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Simple guide to learning the notes of piano keys

piano keys

The piano has been around for many years and has taken many forms – some of them big, some of them small, some of them electronic and some of them entirely acoustic. They all have certain things in common, they all have the same basic inner workings of hammers or strings, and they all have the same system of white and black keys that allow us as musicians to play many different styles of music and express our ideas in many different ways. This article answers some of the most basic and important questions that involve the keyboard, and all of the many notes that appear on it. 

Key Takeaways

  • All pianos have black and white keys, in the same pattern
  • Some piano keyboard layouts have different numbers of keys
  • A piano’s keys can be weighted or unweighted
  • Acoustic pianos typically have 88 keys, but commonly come with fewer
  • The order of notes and letters is always the same on every type of keyboard
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The evolution of piano keys

The history of the piano is very long and involves many different people. The contemporary key and keyboard system we use was invented primarily by a man by the name of Bartolomeo Cristofori around the year 1700. He was an Italian harpsichord mechanic and musical instrument technician who invented a new keyboard instrument complete with a hammer and damper system, very much like today’s pianos.  At the time, he was employed by the Florentine court of Grand Prince Ferdinando de’ Medici. Their instrument registry lists an instrument called arpicimbalo or “an instrument resembling a harpsichord.” The instrument was described about a decade later by poet Scipione Maffei as gravicembalo col piano, e forte (harpsichord with quiet and loud), which is the first usage of the original name, fortepiano or loud-soft.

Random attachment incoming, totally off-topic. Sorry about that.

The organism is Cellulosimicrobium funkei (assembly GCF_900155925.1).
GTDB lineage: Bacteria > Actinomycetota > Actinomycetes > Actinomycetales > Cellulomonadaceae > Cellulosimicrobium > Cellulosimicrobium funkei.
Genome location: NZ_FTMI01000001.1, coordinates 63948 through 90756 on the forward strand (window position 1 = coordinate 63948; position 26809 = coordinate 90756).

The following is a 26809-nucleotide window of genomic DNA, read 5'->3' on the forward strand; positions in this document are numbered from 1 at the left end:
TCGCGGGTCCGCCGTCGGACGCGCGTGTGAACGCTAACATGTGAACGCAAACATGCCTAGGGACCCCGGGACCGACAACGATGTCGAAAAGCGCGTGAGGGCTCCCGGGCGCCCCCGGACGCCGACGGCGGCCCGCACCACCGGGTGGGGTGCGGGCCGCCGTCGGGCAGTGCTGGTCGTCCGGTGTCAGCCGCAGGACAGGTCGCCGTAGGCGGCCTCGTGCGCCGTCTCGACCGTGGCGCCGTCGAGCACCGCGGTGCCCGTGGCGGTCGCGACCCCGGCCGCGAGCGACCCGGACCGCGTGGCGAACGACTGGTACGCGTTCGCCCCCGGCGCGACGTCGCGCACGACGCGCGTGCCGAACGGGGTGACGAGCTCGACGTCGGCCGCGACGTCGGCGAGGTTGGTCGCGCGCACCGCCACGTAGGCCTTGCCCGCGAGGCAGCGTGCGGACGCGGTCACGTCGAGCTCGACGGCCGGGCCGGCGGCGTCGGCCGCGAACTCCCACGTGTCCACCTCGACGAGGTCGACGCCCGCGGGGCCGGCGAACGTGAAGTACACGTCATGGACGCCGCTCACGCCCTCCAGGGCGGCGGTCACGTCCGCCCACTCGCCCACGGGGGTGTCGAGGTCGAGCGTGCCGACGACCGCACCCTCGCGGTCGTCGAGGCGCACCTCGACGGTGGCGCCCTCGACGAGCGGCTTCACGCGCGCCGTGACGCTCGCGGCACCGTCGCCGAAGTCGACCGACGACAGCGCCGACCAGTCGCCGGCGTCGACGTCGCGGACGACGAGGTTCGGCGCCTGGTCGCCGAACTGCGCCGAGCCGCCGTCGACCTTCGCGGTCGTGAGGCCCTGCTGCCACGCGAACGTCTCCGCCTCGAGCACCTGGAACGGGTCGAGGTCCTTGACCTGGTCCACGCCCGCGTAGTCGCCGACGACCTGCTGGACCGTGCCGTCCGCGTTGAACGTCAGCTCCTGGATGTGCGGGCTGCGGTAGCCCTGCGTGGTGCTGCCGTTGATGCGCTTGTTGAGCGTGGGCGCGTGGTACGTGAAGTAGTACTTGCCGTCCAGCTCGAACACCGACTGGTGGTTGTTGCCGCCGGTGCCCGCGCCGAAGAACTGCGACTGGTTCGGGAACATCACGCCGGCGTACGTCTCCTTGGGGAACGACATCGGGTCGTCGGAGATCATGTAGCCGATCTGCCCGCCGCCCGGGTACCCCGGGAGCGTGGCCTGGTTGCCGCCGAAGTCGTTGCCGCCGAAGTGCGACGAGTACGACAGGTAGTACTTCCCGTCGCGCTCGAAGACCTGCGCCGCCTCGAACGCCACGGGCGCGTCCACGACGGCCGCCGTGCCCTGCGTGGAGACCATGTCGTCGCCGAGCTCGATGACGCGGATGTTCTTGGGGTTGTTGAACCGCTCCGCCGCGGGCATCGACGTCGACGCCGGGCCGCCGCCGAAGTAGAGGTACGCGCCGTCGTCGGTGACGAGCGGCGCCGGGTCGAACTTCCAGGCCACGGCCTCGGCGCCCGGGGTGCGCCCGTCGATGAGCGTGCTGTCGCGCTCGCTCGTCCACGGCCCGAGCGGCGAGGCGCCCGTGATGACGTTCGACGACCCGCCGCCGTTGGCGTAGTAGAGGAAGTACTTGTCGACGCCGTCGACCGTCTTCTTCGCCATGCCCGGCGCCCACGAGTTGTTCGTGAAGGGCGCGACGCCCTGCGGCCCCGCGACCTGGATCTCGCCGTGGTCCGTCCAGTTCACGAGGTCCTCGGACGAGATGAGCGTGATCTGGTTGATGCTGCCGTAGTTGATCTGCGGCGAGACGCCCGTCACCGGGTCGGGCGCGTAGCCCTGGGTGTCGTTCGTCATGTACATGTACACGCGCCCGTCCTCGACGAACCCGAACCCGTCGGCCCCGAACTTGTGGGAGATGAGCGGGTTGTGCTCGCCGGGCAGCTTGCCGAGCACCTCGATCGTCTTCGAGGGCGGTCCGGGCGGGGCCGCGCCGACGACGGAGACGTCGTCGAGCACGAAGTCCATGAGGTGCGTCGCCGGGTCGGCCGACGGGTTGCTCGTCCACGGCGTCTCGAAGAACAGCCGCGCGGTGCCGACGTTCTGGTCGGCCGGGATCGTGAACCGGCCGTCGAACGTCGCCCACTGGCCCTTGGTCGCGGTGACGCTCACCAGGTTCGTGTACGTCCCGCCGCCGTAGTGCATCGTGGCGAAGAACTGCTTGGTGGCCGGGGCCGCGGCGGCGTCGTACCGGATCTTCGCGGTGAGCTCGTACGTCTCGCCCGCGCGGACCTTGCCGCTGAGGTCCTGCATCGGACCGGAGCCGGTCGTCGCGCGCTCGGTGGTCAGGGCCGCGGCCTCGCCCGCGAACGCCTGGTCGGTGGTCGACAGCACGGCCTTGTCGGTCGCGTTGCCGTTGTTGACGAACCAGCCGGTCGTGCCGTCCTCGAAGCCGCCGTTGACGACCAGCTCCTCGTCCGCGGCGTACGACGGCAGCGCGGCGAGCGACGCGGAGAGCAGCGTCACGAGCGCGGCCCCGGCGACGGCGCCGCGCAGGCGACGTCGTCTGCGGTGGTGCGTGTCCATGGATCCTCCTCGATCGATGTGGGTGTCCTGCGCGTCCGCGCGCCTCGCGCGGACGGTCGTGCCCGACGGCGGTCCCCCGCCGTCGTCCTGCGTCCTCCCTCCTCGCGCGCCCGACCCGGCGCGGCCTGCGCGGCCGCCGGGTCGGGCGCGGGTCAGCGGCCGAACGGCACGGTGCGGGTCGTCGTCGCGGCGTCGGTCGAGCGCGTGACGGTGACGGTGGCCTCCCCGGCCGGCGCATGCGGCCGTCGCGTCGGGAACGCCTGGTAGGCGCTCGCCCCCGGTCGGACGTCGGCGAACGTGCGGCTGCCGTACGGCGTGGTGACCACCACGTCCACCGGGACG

Cristofori’s fortepiano developed over the next century and by the mid-1800s had expanded to a 7 octave keyboard, big enough for the expressive range of emotions found in the music of Frederic Chopin and Franz Liszt. By 1880, piano manufacturer Steinway debuted the 88-key piano and their model has been the standard ever since.

The 88 key piano includes 7 octaves plus an additional 3 keys below the bottom C. The contemporary piano has 52 white keys and 36 black keys with one octave equal to 7 white keys and 5 black keys. 

How many keys are on a piano?

Have you ever wondered how many white keys on a piano? How many black keys on a piano? Almost every type of acoustic piano has exactly the same amount of keys, which is commonly 88. This number might seem odd, but we have to remember that inside of each octave of the piano we have 12 individual notes, and that those individual notes repeat themselves every time that we land on the same letter, repeated an octave above. 

The lowest note on a classical acoustic piano is a low A. Then we continue up 7 octaves, getting us to 84 keys, then we add a final A, Bb, B and C note and that lands us at the final number of 88. It is common for other instruments that use a keyboard, like an organ, to have much fewer notes or even two different piano beds one on top of another. Notice that they both have fewer notes than a traditional keyboard, but that is not a problem, that is intended! Many different types of keyboards work for many different styles of music.